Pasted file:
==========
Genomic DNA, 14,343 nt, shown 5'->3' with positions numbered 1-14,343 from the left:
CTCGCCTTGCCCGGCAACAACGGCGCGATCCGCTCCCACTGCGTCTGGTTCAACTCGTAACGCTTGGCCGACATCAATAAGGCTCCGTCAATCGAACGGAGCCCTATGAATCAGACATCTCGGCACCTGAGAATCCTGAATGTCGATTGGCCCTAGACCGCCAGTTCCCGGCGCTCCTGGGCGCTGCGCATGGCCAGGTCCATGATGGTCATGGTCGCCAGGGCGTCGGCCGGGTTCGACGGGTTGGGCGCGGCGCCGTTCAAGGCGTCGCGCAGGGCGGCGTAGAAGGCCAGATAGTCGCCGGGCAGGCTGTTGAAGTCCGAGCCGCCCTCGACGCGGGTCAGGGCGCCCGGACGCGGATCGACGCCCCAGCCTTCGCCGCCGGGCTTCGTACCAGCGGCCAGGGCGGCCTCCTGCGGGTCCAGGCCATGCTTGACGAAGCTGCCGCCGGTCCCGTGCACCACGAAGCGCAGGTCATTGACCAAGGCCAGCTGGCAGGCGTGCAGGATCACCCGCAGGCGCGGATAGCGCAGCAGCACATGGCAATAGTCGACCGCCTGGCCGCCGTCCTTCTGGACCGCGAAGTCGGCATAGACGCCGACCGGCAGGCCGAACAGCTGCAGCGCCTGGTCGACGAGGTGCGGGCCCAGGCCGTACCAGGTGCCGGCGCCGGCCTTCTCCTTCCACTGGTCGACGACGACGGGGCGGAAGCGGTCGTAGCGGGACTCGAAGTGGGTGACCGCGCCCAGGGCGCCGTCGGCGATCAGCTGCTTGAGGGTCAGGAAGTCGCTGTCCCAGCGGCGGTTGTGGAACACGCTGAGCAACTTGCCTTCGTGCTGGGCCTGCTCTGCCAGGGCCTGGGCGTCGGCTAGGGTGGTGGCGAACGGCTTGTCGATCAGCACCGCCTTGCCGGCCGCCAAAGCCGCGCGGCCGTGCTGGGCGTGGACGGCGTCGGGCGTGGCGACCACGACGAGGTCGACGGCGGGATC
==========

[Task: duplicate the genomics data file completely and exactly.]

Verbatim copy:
Genomic DNA, 14,343 nt, shown 5'->3' with positions numbered 1-14,343 from the left:
CTCGCCTTGCCCGGCAACAACGGCGCGATCCGCTCCCACTGCGTCTGGTTCAACTCGTAACGCTTGGCCGACATCAATAAGGCTCCGTCAATCGAACGGAGCCCTATGAATCAGACATCTCGGCACCTGAGAATCCTGAATGTCGATTGGCCCTAGACCGCCAGTTCCCGGCGCTCCTGGGCGCTGCGCATGGCCAGGTCCATGATGGTCATGGTCGCCAGGGCGTCGGCCGGGTTCGACGGGTTGGGCGCGGCGCCGTTCAAGGCGTCGCGCAGGGCGGCGTAGAAGGCCAGATAGTCGCCGGGCAGGCTGTTGAAGTCCGAGCCGCCCTCGACGCGGGTCAGGGCGCCCGGACGCGGATCGACGCCCCAGCCTTCGCCGCCGGGCTTCGTACCAGCGGCCAGGGCGGCCTCCTGCGGGTCCAGGCCATGCTTGACGAAGCTGCCGCCGGTCCCGTGCACCACGAAGCGCAGGTCATTGACCAAGGCCAGCTGGCAGGCGTGCAGGATCACCCGCAGGCGCGGATAGCGCAGCAGCACATGGCAATAGTCGACCGCCTGGCCGCCGTCCTTCTGGACCGCGAAGTCGGCATAGACGCCGACCGGCAGGCCGAACAGCTGCAGCGCCTGGTCGACGAGGTGCGGGCCCAGGCCGTACCAGGTGCCGGCGCCGGCCTTCTCCTTCCACTGGTCGACGACGACGGGGCGGAAGCGGTCGTAGCGGGACTCGAAGTGGGTGACCGCGCCCAGGGCGCCGTCGGCGATCAGCTGCTTGAGGGTCAGGAAGTCGCTGTCCCAGCGGCGGTTGTGGAACACGCTGAGCAACTTGCCTTCGTGCTGGGCCTGCTCTGCCAGGGCCTGGGCGTCGGCTAGGGTGGTGGCGAACGGCTTGTCGATCAGCACCGCCTTGCCGGCCGCCAAAGCCGCGCGGCCGTGCTGGGCGTGGACGGCGTCGGGCGTGGCGACCACGACGAGGTCGACGGCGGGATC